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San Jose Nest Diary 2010:

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March 2, 2010: The first egg was reported in the nest today, Tuesday March 2nd at 9:56 a.m.

May 27, 2010: Four eggs were laid at the San Jose City Hall nest. One young expired three days after hatching and a second young perished at about one month of age. These things happen and that is why Peregrine Falcons lay and care for 40-50 eggs during their lifetime in the hope of reproducing themselves. This year, two young survived to fledging and are now past the dangerous age when they fly fairly well but land poorly. Yesterday, each youngster was making good level and ascending flights and sticking their landings high above City Hall Plaza and elsewhere in downtown San Jose. The Silicon Valley is fortunate to have this symbol of conservation success--the recovery of the nearly extinct Peregrine Falcon--gracing the skies above San Jose. My thanks to all who have supported this effort and who came out to observe during fledging in order to keep these babies safe. Thanks for watching. --2010 Nest Diary Entries contributed by Glenn R. Stewart

May 24, 2010: One of two young has fledged safely and returned to the nest ledge.

36 days oldMay 16, 2010: Two San Jose babies are now 36 days of age. It has been a tough nesting season in San Jose with one young dying just three days after hatching, presumably due to being unable to compete with siblings that hatched three days earlier. A second young died at about four weeks of age, likely the result of disease. But two young remain and appear to be healthy and vigorous. Statewide, we hope for an average productivity of two young per nest making the San Jose City Hall consistent with average expected productivity. Most peregrine falcons fledge at 41 days old for males and 43 or 44 days old for females. (Females are larger, and thus, require a slightly longer period of development). San Jose City Hall offers a relatively safe fledging environment for the young falcons because of the many low buildings that surround City Hall offering wide landing areas for clumsy and inexperienced falcons. A degree of luck is needed during fledging from an urban nest ledge, or from a cliff ledge in the wild. We wish these birds good luck in the coming week or so, in their quest to be peregrines, living fully on the wing.

BandingMay 7, 2010: Bright and early on May 3rd, we banded two males and one female peregrine falcon nestlings at about 3 weeks of age in the San Jose City Hall nest. They wear VID (visual identification) bands: 84/P (male), 74/J (male), and 85/Z (female).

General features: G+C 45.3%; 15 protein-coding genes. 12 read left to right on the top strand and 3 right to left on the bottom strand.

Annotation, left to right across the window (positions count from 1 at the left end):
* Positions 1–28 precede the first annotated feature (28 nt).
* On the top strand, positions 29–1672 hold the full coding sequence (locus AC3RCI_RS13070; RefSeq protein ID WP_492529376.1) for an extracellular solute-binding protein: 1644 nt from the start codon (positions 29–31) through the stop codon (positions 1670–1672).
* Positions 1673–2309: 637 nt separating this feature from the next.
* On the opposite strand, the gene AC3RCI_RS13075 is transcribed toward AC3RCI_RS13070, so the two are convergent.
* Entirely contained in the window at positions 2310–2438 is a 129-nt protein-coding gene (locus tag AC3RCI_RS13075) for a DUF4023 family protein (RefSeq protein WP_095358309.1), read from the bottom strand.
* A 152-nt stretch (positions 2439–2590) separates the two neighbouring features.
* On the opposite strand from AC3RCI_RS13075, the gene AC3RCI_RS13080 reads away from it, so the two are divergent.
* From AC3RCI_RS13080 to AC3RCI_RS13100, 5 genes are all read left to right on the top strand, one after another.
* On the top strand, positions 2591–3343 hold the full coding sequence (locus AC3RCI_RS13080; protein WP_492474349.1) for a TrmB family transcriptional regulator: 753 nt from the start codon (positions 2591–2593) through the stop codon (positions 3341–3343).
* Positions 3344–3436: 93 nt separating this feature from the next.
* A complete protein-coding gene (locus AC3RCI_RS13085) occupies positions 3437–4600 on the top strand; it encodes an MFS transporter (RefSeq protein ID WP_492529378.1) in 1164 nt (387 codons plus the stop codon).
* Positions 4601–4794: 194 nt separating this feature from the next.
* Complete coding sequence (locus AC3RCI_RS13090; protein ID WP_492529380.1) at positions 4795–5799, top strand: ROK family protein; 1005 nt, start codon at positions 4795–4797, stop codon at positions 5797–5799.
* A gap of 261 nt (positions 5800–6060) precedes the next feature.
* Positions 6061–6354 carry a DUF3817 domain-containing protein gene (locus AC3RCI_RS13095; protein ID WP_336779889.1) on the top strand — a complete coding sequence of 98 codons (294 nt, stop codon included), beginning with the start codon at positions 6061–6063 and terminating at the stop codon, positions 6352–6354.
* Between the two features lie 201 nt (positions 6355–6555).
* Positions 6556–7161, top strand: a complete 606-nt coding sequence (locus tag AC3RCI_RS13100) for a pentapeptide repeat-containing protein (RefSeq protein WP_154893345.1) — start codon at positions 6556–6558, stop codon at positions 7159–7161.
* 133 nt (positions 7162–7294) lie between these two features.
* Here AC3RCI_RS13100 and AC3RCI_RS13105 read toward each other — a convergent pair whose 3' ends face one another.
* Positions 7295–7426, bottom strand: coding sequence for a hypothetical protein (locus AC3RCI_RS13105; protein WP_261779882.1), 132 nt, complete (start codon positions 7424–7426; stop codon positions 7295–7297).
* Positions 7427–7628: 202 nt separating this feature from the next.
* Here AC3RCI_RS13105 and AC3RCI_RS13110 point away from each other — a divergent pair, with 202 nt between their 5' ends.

ChicksApril 21, 2010: At ten days of age (today) the young begin the second down appears on the youngsters as shown in this picture. The young may now survive in the nest for relatively long periods of time without the care of a brooding parent. This allows both adults the ability to hunt for food so that they may together meet the nutritional demands of their growing young.

ParentApril 16, 2010: In this picture, a parent stands over her young preening feathers in a relaxed posture while the youngsters rest. We have three babies that are six days old and one that is three days old. The smallest one requires less food than older siblings so will not require many bites to grow. Given adequate food delivery to the nest ledge, all will do fine.

April 5, 2010: It is hatch week. We expect the eggs to hatch, if fertile, during the latter part of this week. When the eggs do hatch, views of the young will be brief. The adults will feed them several times per day but very little food will be consumed at anyone time. Each baby weighs about one ounce at hatching so a tiny bit of food will fill them up and a parent will return to brooding.

March 22, 2010: Approximately two more weeks of incubation remain before hatching begins to occur. Since we know that this pair has hatched fertile eggs in the past, it is likely that they will have the same experience this year—but we are never sure until we see live babies! It is natural for the eggs to be exposed from time to time, so do not be concerned by intervals of five to fifteen minutes when incubation exchanges or incidences of territorial defense take place.

March 17, 2010: The San Jose City Hall Falcons laid their 3rd egg on 6 March and began what we call, “hard incubation” because it continues with only brief lapses for 33 or 34 days. A fourth egg was laid approximately 2 days after the 3rd egg and will hatch about a day later than the other three. The female does most of the incubation but the male takes a turn while his mate eats, preens or enjoys some sunshine nearby.